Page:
Turkey

After welcoming Turkish President Recep Tayyip Erdogan on the opening day of public impeachment hearings for a second visit to the Oval Office, President Trump did something highly unusual for such encounters: He invited a select group of Republican senators to join the two leaders' meeting.

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NPR's Steve Inskeep talks with Sen. James Lankford about the White House visit of Turkish President Recep Tayyip Erdogan and the impeachment inquiry into President Trump.

Updated at 5:15 p.m. ET

President Trump had what he called a "wonderful and very productive" meeting with Turkish President Recep Tayyip Erdogan on Wednesday, at the same time as House impeachment hearings got underway on the other end of Pennsylvania Avenue.

The Gawilan camp is situated in the hilly terrain of northern Iraq, 90 miles from the Syrian border. Since 2013, it has been home to more than 8,000 Syrian Kurds who fled their country's civil war. Now, hundreds more are coming — this time, seeking refuge after fleeing Turkey's offensive in northern Syria.

Updated 6:40 p.m. ET

The House of Representatives approved two measures pushing back at Turkey, a sign of significant bipartisan ire at a longstanding NATO ally following the country's offensive into northeastern Syria.

The first measure was a symbolic resolution labeling the deaths of roughly 1.5 million Armenians from 1915 to 1923 in the Ottoman Empire, which is now modern-day Turkey, as a "genocide." It passed 405-11, with 3 members voting present.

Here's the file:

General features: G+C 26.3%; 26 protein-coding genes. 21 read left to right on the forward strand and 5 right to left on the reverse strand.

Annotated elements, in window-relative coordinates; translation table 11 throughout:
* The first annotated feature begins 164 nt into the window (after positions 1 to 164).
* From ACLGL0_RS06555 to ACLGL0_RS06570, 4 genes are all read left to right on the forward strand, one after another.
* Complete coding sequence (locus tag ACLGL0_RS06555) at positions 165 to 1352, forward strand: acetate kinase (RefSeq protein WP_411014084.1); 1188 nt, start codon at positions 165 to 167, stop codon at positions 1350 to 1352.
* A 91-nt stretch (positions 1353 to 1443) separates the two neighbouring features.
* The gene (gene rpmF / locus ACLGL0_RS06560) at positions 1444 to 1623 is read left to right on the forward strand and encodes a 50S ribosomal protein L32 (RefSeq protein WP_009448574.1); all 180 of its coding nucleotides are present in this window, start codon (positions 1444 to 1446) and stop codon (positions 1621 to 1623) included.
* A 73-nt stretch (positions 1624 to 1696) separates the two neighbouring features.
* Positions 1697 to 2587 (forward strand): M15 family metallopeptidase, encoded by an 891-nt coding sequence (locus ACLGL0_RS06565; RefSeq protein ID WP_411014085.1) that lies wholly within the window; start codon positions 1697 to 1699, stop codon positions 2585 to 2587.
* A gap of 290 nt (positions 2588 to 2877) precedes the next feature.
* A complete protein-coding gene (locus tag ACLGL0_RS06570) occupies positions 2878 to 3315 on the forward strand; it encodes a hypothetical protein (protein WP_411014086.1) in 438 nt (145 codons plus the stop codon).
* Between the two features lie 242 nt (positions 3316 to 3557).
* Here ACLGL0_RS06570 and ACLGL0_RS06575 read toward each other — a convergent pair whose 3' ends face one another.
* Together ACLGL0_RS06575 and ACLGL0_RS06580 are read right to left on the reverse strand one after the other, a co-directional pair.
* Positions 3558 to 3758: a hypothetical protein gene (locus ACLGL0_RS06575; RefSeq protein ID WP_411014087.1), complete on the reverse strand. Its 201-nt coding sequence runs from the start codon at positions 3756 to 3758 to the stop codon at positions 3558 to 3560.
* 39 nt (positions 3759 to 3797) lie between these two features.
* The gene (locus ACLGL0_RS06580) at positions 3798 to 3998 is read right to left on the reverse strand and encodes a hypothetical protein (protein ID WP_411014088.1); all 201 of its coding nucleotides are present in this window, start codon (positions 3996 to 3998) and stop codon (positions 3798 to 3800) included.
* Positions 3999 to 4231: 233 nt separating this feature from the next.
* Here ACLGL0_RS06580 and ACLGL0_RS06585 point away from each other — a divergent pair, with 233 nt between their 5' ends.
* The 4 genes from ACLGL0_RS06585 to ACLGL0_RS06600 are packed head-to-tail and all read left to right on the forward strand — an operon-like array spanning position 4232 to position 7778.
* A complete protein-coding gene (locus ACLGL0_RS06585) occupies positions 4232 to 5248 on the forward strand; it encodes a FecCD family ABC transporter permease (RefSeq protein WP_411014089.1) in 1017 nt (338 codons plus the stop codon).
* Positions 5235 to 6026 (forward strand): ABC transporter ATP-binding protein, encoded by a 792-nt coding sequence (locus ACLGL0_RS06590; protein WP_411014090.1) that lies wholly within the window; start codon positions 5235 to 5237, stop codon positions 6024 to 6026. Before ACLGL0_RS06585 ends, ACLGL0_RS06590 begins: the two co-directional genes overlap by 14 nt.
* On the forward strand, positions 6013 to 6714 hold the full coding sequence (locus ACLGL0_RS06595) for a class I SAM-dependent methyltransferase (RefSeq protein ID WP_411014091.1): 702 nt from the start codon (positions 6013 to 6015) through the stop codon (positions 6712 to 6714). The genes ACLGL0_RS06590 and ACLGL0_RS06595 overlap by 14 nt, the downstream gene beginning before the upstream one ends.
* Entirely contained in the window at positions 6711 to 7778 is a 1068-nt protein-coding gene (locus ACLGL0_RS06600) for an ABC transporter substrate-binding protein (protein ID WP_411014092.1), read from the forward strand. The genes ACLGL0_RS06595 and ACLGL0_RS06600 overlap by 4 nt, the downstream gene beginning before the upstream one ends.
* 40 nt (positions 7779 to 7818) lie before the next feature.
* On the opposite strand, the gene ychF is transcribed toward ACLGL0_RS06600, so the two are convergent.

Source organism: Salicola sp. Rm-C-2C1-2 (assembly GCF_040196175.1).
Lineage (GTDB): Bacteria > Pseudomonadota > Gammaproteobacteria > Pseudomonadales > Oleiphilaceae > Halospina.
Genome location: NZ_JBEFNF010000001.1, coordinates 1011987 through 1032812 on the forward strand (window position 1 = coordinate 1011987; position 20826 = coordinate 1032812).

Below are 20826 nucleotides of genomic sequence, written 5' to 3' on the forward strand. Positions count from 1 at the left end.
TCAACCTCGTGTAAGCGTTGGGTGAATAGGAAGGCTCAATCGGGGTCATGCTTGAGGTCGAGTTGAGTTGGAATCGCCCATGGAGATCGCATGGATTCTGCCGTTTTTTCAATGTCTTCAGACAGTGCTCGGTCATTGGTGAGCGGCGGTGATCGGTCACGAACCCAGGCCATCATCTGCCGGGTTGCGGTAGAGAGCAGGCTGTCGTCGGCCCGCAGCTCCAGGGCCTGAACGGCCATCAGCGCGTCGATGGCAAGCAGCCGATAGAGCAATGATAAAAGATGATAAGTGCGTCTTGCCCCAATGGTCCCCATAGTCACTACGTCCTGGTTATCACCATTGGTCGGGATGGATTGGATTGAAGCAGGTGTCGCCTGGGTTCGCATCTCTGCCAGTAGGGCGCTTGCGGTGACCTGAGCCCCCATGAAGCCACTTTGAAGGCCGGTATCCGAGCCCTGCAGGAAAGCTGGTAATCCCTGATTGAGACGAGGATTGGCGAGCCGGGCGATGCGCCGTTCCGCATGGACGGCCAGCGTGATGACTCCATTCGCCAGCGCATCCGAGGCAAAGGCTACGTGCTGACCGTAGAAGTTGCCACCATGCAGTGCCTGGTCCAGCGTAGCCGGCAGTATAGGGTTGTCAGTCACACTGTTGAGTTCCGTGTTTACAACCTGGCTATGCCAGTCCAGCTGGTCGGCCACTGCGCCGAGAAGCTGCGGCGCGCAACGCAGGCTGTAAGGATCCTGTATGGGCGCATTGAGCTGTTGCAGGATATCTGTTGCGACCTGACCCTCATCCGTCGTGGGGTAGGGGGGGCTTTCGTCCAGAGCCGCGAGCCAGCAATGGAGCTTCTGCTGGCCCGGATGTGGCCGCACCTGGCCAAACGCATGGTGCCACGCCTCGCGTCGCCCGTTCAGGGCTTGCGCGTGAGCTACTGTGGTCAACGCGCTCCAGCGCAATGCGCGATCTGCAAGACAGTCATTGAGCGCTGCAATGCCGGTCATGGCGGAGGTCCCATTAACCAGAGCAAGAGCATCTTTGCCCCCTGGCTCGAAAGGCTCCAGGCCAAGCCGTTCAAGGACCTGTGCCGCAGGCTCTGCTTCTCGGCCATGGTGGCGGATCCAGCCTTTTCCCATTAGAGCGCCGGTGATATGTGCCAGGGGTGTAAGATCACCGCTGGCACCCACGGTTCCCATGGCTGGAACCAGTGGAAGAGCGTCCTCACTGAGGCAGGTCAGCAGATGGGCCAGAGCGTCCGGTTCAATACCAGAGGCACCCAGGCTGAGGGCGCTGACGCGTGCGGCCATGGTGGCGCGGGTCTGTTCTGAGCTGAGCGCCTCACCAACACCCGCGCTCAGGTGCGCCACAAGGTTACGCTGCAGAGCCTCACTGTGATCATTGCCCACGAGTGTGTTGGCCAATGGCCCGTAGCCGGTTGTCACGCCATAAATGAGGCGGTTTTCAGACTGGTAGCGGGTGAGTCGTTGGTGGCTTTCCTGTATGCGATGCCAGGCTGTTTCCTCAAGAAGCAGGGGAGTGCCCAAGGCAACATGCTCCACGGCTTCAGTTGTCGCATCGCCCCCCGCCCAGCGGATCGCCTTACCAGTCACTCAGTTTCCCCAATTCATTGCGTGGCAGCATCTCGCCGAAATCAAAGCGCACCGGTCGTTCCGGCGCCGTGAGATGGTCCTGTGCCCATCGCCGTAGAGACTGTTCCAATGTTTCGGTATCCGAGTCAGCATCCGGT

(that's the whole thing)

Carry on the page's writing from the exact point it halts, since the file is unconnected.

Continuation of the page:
Updated at 4:55 p.m. ET

Turkey is demanding that U.S. officials call off plans to meet with Mazloum Abdi, the Kurdish commander-in-chief of the Syrian Democratic Forces which fought alongside American troops to dislodge Islamic State insurgents from northeastern Syria.

"Our allies' dialogue with a terrorist wanted with a red notice is unacceptable," Turkish foreign minister Mevut Cavusoglu told Turkey's state-run Anadolu news agency Friday.

Last week, Turkey agreed to a cease-fire in its military offensive targeting Kurdish-led forces in northeastern Syria. But even with hostilities largely on hold, the invasion's humanitarian impact continues to unfold.

Updated at 2:45 p.m. ET

President Trump says he is lifting sanctions on Turkey after the country agreed to what he called a permanent cease-fire in northern Syria, ending Turkey's military offensive that began after the U.S. pulled troops from the area.

Trump argued that his decision to remove U.S. forces — criticized by U.S. Republican and Democratic lawmakers alike — helped to bring the deal to fruition.

The leaders of Russia and Turkey agreed Tuesday after more than five hours of talks on how to jointly patrol parts of Syria that until recently were controlled by Kurdish forces.

Russian President Vladimir Putin and President Recep Tayyip Erdogan of Turkey signed a 10-point memorandum at the Black Sea resort of Sochi that is set to go into effect at midday Wednesday local time.

As the five-day cease-fire along Turkey's border with Syria continues to falter, the commander of the Kurdish-led Syrian Democratic Forces (SDF) tells NPR he thinks the deal is "really terrible."

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